they had regard, because that of long time t he had bewitched them with sorceries. 12 But when they believed Philip preaching (u the things] { concerning the kingdom of God, and the name of Jesus Christ, they were baptized, both men and women. 13 > Then Simon himself believed also : and when he was baptized, he continued with Philip, and wondered, beholding the y miracles and signs which were done. 14 Now when the apostles which were at

Jerusalem heard that Samaria had received the word of t render, they had been bewitched by his sorceries. u omit. I render, And Simon himself also believed. Y render, signs and great miracles.

which is called great. Neander and considering besides, that from the nature of Mever think that they must have referred the case he would for the time have given to the Word, the creating and governing up his magical practices.” Neander. “ It manifestation of God, so much spoken of in is plain,” says Calvin, “from this example the Alexandrine philosophy, and must have of Simon, that the grace which is figured regarded Simon as an incarnation of the in Baptism is not conferred on all inWord; so that their erroneous belief differently. It is a dogma of the Papists, would form some preparation for the great that unless a man place the bar of mortal truth of an incarnate Messiah, preached by sin in the way, all receive, with the out. Philip. But to this De Wette well replies, ward sign, the verity and effect of the that we can hardly suppose the Alexan. Sacraments. Thus they attribute a magical drine philosophy to have been so familiar force to the Sacraments, making them to the mass of the people; and refers the profitable without faith. But it is for us expression to their popular belief of a great to know, that we are offered by God in the angel, who might, as the angels were Sacraments whatever the promises annexed called by the Samaritans the powers of to them contain, and this in no empty God, be designated by these remarkable words merely, provided we are led by words. 11.] The rendering "he had faith to Christ, and seek from Him what bewitched themis grammatically wrong. the Sacraments promise. For though the The word rendered “ bewitched(which reception of Baptism was of no profit to is perhaps the best translation here) is him, as the matter stood, yet if his con. amazedin Matt. xii. 23,—“ astonishedversion had followed afterwards, as some in Mark v. 42, Luke xxiv. 22 &c.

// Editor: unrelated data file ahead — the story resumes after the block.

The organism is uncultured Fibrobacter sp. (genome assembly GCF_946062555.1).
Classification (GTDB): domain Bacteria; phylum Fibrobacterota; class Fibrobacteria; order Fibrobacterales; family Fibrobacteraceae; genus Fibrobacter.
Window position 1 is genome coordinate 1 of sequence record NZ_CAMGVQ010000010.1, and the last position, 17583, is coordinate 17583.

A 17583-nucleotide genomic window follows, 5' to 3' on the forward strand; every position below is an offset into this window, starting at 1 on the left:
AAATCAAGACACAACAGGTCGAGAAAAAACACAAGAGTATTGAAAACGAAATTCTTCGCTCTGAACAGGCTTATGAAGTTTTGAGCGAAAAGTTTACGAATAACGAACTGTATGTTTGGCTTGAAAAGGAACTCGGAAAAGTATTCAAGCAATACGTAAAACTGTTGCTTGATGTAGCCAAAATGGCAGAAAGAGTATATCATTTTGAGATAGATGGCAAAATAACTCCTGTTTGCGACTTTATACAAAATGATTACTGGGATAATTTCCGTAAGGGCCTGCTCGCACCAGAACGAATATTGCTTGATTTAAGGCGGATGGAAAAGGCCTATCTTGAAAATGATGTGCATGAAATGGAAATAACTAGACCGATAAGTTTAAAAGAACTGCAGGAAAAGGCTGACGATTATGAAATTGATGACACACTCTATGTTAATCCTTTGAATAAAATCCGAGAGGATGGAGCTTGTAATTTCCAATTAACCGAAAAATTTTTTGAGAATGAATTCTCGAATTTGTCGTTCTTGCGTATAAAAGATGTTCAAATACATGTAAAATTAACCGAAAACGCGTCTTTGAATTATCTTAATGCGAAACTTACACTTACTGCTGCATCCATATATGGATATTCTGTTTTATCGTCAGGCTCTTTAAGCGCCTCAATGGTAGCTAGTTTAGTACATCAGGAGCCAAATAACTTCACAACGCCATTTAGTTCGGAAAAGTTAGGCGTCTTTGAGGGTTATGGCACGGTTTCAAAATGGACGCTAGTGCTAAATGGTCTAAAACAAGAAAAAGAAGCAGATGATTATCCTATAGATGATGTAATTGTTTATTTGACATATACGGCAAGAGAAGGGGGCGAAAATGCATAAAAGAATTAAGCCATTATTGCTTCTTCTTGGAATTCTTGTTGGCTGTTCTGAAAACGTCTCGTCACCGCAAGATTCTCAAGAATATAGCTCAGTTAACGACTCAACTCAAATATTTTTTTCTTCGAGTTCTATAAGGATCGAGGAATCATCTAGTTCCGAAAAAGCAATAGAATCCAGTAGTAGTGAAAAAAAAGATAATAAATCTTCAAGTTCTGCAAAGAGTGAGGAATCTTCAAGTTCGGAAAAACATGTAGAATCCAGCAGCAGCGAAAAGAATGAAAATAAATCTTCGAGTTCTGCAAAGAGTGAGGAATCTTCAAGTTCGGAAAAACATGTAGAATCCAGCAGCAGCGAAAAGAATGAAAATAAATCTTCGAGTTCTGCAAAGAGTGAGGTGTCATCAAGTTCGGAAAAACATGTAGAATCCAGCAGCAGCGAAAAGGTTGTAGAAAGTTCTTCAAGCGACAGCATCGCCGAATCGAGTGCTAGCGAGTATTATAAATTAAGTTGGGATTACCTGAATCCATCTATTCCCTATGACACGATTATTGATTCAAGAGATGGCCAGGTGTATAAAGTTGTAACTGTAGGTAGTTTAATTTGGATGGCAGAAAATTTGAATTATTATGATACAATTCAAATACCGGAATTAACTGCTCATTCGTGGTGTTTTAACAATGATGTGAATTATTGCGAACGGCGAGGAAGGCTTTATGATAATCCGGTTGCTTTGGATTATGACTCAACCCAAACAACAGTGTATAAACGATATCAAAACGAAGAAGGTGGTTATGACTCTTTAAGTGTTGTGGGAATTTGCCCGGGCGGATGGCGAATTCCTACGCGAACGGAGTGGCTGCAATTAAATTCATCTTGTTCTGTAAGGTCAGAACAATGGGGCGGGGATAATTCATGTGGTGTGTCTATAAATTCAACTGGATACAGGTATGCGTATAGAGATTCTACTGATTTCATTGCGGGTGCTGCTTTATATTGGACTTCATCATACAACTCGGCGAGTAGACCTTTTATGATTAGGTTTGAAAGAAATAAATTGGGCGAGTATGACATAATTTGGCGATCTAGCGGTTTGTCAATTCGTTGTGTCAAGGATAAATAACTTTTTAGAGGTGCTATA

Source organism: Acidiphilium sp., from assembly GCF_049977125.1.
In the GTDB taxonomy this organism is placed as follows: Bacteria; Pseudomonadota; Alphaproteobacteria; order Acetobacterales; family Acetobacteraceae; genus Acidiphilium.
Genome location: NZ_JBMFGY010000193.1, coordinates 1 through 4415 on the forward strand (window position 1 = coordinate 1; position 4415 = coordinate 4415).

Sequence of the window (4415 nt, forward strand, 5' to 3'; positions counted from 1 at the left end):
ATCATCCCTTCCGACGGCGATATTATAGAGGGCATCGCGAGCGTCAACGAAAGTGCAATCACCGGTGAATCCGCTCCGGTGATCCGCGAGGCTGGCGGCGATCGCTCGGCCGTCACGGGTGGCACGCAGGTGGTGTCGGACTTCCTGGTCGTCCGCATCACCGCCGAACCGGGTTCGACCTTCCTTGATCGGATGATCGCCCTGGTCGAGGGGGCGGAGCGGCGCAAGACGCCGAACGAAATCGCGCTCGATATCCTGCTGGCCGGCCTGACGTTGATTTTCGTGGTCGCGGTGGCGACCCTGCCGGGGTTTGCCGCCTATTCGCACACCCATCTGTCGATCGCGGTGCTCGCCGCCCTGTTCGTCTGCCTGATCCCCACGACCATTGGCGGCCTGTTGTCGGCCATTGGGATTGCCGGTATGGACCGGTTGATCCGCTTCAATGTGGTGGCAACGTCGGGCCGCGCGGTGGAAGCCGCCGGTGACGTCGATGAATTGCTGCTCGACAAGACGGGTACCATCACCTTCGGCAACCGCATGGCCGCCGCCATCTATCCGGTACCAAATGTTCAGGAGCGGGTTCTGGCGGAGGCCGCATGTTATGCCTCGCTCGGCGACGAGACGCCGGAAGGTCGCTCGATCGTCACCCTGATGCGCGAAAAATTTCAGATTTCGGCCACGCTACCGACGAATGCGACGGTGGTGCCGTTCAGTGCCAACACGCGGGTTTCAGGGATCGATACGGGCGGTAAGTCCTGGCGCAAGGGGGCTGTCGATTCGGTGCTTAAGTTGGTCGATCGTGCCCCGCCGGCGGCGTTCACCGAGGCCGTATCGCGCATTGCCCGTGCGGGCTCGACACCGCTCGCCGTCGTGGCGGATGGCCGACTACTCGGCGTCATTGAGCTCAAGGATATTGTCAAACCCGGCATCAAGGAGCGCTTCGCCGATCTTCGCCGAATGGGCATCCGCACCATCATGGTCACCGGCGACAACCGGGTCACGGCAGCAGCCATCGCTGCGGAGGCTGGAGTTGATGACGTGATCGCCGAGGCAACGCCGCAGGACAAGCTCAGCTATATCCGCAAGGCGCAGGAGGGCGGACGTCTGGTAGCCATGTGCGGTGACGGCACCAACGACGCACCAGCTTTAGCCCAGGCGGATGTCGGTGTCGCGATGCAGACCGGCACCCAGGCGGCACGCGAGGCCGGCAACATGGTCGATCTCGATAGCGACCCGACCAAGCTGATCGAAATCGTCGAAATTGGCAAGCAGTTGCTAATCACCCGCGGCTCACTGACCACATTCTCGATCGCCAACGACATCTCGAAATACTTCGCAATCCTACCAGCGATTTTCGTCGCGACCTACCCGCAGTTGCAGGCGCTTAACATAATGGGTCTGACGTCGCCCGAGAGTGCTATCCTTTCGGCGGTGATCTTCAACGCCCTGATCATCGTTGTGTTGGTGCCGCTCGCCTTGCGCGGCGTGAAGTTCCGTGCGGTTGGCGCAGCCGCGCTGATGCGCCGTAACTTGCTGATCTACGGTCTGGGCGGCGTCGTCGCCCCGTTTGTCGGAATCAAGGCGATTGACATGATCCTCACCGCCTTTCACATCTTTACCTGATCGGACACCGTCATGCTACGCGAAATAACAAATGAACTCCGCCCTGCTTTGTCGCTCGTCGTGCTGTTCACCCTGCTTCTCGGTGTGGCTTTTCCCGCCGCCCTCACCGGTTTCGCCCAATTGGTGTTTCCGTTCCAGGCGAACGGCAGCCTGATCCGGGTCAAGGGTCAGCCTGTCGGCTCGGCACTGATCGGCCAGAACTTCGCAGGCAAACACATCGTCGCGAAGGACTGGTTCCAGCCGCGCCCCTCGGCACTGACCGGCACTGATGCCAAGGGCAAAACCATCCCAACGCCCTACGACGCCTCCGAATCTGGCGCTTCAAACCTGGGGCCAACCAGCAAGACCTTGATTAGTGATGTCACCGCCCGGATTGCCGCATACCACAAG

think it did, in that case its profit was not 13.] “Simon saw his followers dropping extinguished nor abolished. For it often off, and was himself astounded at the happens that it is a long time before the miracles wrought by Philip: he therefore Spirit of God works, and causes the Sacra. thought it best himself also to acknow. ments to begin to prove their efficacy.” ledge this superior power. He attached 14-25.] MISSION OF PETER AND himself to Philip, and was baptized like JOHN TO SAMARIA. A question arises the rest : but we are not, as the sequel on this procedure of the Apostles :-wheshews, to understand that the preaching of ther it was as a matter of course, that the the Gospel had made any impression on newly baptized should, by the laying on his heart, but that he accounted for what of hands subsequently, receive the Holy he saw in his own fashion. He was con Ghost,-or whether there was in the case vinced, from the works which Philip did, of these Samaritans any thing peculiar, that he was in league with some powerful which caused the Apostles to go down to spirit: he viewed baptism as the initiation them and perform this act. (1) The only into communion with that spirit, and ex. analogous case is ch. xix. 5, 6: in using pected that he should be able to make use which we must observe that there it is of the higher power thus gained for his own distinctly asserted that the miraculous gifts purposes, and unite this new magical power of the Spirit followed the laying on of Paul's to his own. All were baptized who pro- hands; and that by the expression “tchen fessed belief in Jesus as the Messiah : there Simon saw” in ver. 18, which must be taken was therefore no reason for rejecting Simon, literally, the same is implied here. And